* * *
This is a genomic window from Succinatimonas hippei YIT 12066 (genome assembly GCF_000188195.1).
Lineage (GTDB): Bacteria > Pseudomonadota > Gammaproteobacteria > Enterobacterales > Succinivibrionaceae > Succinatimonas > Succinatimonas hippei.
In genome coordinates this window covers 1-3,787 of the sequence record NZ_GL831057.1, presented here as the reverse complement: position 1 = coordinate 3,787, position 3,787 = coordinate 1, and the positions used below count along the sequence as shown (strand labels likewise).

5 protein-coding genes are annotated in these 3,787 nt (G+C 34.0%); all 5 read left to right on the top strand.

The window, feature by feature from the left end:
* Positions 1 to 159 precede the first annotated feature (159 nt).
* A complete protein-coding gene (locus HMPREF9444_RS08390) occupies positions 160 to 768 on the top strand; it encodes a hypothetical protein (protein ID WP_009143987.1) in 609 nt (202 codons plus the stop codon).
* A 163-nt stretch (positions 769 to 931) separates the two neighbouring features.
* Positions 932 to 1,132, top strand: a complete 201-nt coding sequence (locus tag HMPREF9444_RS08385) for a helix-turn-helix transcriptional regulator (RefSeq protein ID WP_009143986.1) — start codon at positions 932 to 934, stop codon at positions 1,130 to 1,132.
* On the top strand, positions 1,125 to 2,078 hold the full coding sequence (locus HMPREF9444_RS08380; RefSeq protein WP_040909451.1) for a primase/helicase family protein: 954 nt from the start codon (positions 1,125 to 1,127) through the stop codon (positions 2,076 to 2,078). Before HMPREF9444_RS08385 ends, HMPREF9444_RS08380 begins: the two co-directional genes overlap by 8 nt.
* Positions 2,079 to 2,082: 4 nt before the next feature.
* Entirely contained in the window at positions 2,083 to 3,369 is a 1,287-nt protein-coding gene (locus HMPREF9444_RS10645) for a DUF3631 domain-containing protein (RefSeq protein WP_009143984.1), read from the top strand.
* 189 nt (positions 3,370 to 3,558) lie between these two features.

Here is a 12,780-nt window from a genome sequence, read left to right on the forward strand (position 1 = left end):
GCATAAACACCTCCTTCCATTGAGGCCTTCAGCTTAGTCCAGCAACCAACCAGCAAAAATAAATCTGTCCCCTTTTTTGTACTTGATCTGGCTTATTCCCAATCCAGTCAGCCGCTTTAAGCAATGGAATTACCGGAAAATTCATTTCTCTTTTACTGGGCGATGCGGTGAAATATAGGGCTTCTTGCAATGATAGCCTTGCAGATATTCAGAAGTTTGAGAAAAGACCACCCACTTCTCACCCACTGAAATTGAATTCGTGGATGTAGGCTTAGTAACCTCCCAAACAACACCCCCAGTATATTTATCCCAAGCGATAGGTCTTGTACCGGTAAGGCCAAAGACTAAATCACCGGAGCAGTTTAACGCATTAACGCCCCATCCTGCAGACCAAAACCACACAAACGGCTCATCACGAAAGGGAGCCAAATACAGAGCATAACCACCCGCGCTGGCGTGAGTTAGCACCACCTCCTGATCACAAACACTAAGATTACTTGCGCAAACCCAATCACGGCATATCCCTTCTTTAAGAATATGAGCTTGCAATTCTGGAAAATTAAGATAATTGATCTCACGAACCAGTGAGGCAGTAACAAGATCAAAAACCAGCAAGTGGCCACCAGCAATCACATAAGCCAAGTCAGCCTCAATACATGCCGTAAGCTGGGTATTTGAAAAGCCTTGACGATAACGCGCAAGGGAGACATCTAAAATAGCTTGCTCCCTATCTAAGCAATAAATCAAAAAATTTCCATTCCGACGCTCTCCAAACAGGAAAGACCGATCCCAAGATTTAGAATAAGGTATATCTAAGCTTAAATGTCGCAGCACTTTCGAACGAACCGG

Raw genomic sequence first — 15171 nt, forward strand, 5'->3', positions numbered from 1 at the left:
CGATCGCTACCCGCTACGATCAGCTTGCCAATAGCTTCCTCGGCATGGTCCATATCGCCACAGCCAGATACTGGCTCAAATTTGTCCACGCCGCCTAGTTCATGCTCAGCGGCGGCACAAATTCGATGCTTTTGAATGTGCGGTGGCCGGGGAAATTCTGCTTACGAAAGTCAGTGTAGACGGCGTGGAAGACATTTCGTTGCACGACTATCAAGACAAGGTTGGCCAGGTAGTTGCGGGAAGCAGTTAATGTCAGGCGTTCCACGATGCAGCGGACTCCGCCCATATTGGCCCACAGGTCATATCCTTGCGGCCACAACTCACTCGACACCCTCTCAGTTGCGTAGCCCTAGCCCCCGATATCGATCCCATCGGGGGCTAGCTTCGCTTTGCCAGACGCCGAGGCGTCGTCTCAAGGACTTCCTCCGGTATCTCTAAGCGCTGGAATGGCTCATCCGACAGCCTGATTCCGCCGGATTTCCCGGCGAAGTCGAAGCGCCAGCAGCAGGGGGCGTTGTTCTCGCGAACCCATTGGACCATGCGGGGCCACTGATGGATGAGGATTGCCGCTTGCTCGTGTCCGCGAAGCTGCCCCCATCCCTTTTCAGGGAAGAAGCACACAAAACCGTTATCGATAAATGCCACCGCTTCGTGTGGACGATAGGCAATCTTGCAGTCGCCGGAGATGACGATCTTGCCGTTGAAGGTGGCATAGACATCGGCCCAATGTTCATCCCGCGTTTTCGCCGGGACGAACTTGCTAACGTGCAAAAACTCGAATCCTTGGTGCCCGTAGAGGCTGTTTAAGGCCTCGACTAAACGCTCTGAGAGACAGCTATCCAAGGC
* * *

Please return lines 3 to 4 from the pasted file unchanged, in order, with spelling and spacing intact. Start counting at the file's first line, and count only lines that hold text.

In genome coordinates this window covers 1-3,787 of the sequence record NZ_GL831057.1, presented here as the reverse complement: position 1 = coordinate 3,787, position 3,787 = coordinate 1, and the positions used below count along the sequence as shown (strand labels likewise).

5 protein-coding genes are annotated in these 3,787 nt (G+C 34.0%); all 5 read left to right on the top strand.